This is an outstanding collection of four deservedly famous and favourite symphonies enjoying superlative performances in state-of-the-art, high definition sight and sound. Toronto concert-goers who were fortunate enough to attend some or all of Dausgaard’s Sibelius cycle in 2010 with the TSO, or the recent concert which included the Brahms Second Symphony, have a good idea of his ability to deliver performances that alert even the most jaded ears.
For some years, performances of the Brahms First Symphony have been, to my ears, tediously dutiful in maintaining that this is an august work to be performed as a rite. The opening tempo and energy of Dausgaard’s Brahms promises that this will not be yet another routine walk through ... and it isn’t. This is a sit up and take notice performance from the very beginning to the final movement, crowned with a radiant, jubilant finale, the like of which I’m unaware.
There is an introspective talk about each symphony on individual bonus tracks in which Dausgaard walks us through the work, section by section, suggesting in idyllic terms what the composer is feeling and attempting to convey. His observations are friendly, articulate and most engaging.
None of these performances is pedestrian and all four symphonies are approached with the same enthusiasm. The Dvořák has a wonderful bloom; broad and spacious and entirely as Dausgaard describes it. The Sibelius is an inspired performance. The fermenting inner voices in the coda of the first movement are daringly breathtaking; in the finale of the last movement, a valedictory, there is a sense of motionless resolution unerringly judged by Dausgaard. If you are not a Nielsen fan than this Third, the “Expansiva,” would be an excellent place to start.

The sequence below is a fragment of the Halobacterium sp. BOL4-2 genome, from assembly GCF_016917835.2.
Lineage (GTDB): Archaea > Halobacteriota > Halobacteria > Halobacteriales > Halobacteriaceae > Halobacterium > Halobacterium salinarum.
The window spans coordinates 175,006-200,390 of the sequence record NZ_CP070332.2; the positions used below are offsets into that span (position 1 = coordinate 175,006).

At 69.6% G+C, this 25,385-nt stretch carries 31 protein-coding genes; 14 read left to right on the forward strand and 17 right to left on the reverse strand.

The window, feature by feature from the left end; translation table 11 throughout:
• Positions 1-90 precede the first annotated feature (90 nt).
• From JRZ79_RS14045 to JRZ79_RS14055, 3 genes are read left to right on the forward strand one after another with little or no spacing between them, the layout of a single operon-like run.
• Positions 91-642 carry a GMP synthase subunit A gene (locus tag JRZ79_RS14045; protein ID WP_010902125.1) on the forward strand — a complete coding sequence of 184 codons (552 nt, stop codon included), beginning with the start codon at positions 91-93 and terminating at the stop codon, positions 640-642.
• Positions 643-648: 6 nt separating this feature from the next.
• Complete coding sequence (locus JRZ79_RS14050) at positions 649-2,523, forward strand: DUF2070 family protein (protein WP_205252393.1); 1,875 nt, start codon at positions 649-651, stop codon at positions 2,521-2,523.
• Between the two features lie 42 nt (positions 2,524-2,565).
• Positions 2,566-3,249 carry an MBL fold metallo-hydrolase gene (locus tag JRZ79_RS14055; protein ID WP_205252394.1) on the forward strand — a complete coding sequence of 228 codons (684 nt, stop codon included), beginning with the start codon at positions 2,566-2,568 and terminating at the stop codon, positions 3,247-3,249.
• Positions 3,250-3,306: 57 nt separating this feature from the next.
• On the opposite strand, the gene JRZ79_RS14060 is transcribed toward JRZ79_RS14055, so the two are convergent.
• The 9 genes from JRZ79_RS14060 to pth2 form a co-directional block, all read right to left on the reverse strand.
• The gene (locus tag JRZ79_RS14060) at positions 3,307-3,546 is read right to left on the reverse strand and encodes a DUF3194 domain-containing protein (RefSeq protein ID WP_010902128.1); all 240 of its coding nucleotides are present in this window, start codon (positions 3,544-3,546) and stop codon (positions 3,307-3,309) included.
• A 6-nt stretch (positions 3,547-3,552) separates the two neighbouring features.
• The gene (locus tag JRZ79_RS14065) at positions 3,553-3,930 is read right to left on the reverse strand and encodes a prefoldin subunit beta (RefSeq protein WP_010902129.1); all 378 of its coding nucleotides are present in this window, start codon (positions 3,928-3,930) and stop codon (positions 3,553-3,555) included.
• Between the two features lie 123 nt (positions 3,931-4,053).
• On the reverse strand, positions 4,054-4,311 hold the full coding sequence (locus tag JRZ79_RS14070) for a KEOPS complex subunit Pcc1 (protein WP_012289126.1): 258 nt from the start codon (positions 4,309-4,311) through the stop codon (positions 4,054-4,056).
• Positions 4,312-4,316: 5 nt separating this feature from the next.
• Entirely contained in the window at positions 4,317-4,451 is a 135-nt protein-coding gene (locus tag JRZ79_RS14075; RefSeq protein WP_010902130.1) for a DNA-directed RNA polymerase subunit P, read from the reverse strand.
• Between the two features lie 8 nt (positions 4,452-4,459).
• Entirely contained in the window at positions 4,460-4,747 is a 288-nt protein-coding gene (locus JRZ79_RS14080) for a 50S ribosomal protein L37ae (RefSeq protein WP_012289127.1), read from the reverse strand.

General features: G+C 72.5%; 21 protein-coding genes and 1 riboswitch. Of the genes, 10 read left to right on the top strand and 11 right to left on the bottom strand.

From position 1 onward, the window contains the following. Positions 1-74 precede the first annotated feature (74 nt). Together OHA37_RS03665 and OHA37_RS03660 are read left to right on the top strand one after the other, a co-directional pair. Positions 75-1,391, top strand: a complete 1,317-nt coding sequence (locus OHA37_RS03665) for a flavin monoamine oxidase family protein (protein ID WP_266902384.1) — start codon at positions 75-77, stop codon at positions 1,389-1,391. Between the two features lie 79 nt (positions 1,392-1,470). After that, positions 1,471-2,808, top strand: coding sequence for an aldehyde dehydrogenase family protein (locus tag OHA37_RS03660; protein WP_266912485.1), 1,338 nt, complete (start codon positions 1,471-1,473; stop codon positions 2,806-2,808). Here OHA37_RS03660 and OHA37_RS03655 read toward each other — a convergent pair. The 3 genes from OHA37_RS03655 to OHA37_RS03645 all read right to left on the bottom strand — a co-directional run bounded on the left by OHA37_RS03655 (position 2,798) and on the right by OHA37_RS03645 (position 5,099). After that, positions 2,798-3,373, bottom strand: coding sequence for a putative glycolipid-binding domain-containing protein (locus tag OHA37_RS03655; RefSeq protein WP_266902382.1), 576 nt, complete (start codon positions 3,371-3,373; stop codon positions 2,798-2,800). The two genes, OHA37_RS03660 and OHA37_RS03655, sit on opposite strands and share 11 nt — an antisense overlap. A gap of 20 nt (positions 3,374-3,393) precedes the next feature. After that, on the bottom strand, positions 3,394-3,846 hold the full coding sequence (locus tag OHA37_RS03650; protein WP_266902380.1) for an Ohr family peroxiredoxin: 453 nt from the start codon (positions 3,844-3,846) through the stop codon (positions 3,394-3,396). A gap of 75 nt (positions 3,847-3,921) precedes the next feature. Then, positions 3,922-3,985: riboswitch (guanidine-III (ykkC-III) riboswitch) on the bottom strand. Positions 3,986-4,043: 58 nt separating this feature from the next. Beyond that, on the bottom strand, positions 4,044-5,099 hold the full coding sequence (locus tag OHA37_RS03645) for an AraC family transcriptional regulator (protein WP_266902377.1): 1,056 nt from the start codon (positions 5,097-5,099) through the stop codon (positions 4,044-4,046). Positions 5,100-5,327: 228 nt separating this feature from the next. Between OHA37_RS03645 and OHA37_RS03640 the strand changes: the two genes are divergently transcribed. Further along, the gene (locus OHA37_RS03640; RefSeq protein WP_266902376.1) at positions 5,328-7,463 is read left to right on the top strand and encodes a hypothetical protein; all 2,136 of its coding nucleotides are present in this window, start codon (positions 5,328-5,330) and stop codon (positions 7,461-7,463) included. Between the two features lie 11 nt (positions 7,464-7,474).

Dausgaard doesn’t pause to make points that make themselves in the score. He has the rare ability to imbue an orchestra with a spirit and purpose that goes far beyond giving them tempi and balances. Watch his face in these performances and see how.
This set finds Dausgaard before the orchestra of which he was the chief conductor from 2004 t0 2011. In this capacity he may be familiar to some listeners from his very extensive recorded repertoire by the post-Wagnerian, Danish composer Rued Langgaard (1853-1952), a devout Theosophist, whose neglected music was resurrected with Dausgaard’s help. The recordings, all on the DaCapo label, include the 16 symphonies, tone poems, choral works, and a video of The AntiKrist (DVD or BLU-RAY), a religious mystery opera.
The symphonies on this 2-DVD set are concert performances from the Koncerthuset in Copenhagen that opened in January 2009. Designed by architect Jean Nouvel and acoustician Toyota Yasuhisa, the structure has four halls including the main auditorium, seen here, seating 1,800. It is the most expensive concert hall ever built, coming in at nearly $300 million. It is owned by and home to Danmarks Radio.